With the end of the month set as our date to exit the European Union, and with plenty of uncertainty remaining regarding the conditions of our withdrawal, there is a lot of speculation about the impact that this decision will have on dementia, in terms of both care and research.
As of 2017, dementia was the leading cause of death in the UK (Alzheimer’s Research UK); 1 in 3 individuals will develop dementia in their lifetime, and 1 in 4 NHS hospital beds are occupied by a dementia patient, putting increasing demands on the care system to provide adequate care. There are currently over 500,000 individuals diagnosed with dementia, and this number is only set to rise over time.
Maintaining care and support for dementia sufferers is crucial, however with the large number of non-UK nationals working in the care sector additional considerations will be needed to continue to meet care demands. Current estimates suggest that around 60,000 UK care sector workers may be affected by Brexit; since the 2016 referendum, there has already been a significant decrease in the number of EU applicants for UK care jobs, largely due to uncertainty about the future of free movement and long term employment prospects in the UK. Some estimates are predicting a shortfall of over 300,000 social care workers by 2026, which will have a staggering impact on the care sector. There are currently over 100,000 unfilled care jobs in the UK, and 30% of staff leave every year (Age UK). With the current annual cost of dementia at £26 billion and rising, it is essential that provisions are made to continue this vital work. It is therefore vital that the government examine and reform care support, to better incentivise workers into roles which are often viewed as highly demanding and underpaid.
Scientific research into dementia, including the causes and potential new treatments, is also set to be hit by increasing financial pressures as a result of Brexit. The UK has been one of the largest beneficiaries of EU research funding, with a total of £7.7 billion received in grants between 2007-2013, however withdrawing from the EU means we are also withdrawing from access to this funding support. Dementia research is historically underfunded in comparison to other disease research, with one seventh the number of active researchers compared to cancer research (Alzheimer’s Society). Loss of funding will likely have a further impact on this disparity and worries about free travel may also result in a loss of EU researchers. Currently over 25% of academic staff in UK universities are non-UK nationals, so Brexit will likely impact the retention of current staff as well as future recruitment of the skilled and knowledgeable researchers which have made UK research so successful. Future frameworks for our relationship with Europe must foster and support continued international collaborations and data sharing, to ensure the UK remains in a strong position to lead international research projects, such as clinical trials, which can allow for earlier access to potential therapeutics. Brexit could also impact the licensing of new dementia treatments and cause delays in their availability to UK patients.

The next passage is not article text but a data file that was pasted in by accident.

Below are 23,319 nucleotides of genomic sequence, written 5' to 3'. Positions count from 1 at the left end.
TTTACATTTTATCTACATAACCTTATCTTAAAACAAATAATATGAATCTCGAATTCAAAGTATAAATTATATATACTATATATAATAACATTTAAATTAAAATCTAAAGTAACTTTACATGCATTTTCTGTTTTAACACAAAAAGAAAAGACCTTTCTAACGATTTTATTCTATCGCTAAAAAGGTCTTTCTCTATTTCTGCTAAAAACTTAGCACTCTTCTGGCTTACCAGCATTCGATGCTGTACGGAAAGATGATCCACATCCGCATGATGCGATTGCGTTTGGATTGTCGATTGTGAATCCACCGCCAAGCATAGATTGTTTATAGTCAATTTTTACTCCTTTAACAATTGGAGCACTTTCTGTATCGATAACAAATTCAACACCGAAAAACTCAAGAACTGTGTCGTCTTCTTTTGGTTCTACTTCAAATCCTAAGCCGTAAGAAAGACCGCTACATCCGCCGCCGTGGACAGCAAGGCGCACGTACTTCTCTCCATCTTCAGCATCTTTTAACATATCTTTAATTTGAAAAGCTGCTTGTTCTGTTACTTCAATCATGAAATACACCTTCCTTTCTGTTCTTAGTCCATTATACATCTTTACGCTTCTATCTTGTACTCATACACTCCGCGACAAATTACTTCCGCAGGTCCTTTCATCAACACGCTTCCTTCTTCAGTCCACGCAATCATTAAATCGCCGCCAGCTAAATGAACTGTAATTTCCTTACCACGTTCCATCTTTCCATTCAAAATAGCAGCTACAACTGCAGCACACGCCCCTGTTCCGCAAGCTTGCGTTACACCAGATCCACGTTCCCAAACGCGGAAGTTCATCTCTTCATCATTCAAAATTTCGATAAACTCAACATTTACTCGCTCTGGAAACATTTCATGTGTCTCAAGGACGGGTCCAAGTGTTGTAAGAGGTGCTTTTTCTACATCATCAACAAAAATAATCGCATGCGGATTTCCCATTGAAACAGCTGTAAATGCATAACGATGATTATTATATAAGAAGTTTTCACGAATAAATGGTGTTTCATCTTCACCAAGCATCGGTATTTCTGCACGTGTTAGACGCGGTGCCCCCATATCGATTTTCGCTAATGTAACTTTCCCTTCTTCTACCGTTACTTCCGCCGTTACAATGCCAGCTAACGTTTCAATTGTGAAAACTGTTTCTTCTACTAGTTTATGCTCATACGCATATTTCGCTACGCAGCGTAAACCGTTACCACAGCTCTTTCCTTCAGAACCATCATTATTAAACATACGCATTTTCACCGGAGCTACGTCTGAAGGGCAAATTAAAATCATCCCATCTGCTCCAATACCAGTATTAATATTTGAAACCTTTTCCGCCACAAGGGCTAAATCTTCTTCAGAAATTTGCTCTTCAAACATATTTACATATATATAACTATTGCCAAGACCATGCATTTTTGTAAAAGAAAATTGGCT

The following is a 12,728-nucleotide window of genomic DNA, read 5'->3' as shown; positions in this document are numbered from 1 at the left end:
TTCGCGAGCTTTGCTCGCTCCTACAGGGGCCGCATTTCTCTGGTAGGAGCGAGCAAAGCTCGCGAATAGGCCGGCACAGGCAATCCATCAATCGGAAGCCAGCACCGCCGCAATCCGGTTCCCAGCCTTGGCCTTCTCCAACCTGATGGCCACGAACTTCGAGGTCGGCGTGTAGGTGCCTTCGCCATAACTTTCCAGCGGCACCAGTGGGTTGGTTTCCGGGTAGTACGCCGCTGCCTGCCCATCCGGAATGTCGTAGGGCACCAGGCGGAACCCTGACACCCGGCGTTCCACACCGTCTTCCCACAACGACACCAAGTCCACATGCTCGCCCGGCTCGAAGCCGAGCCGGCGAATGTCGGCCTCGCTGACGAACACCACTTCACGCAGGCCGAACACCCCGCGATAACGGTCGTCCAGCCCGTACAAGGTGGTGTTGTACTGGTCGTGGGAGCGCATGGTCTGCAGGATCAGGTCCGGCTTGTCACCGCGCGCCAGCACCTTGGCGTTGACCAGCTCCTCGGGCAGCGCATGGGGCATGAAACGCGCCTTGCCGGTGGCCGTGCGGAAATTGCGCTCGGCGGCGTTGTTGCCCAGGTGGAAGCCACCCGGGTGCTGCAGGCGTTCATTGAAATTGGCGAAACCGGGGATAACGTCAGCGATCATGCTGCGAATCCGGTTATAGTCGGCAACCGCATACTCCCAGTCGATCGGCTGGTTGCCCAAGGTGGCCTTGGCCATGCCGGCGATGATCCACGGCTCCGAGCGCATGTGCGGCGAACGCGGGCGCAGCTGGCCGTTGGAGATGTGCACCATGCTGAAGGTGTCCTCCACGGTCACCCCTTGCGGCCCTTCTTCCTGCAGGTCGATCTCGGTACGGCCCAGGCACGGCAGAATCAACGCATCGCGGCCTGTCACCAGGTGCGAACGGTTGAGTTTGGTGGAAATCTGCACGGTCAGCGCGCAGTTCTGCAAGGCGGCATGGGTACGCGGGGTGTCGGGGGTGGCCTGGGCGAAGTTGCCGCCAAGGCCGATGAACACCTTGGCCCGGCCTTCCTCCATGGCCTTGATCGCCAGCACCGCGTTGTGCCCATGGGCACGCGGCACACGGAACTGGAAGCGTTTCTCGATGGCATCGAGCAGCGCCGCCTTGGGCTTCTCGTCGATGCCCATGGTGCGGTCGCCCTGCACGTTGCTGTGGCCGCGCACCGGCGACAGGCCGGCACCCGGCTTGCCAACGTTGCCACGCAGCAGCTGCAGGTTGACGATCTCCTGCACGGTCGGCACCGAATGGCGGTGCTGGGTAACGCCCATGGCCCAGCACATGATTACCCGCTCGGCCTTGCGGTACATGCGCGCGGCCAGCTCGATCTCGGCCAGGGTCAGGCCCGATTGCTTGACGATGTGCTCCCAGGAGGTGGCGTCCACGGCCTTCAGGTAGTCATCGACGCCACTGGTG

With Age UK and other organisations heavily campaigning, it is hoped that dementia will remain high on the list of priorities for the government, who need to carefully consider the implications of Brexit and the potential reduction in worker numbers. Ultimately, it is a time of great uncertainty for both the care and research sectors. We must continue to bring attention to the need for clear provision of information to support staff to remain in the UK, to maintain staff levels and the quality of care which we provide.
Meadowcare and Glenview homes are committed to continuing to provide the best person-centred care for our residents and will support our staff through any challenges which this transitional period may bring.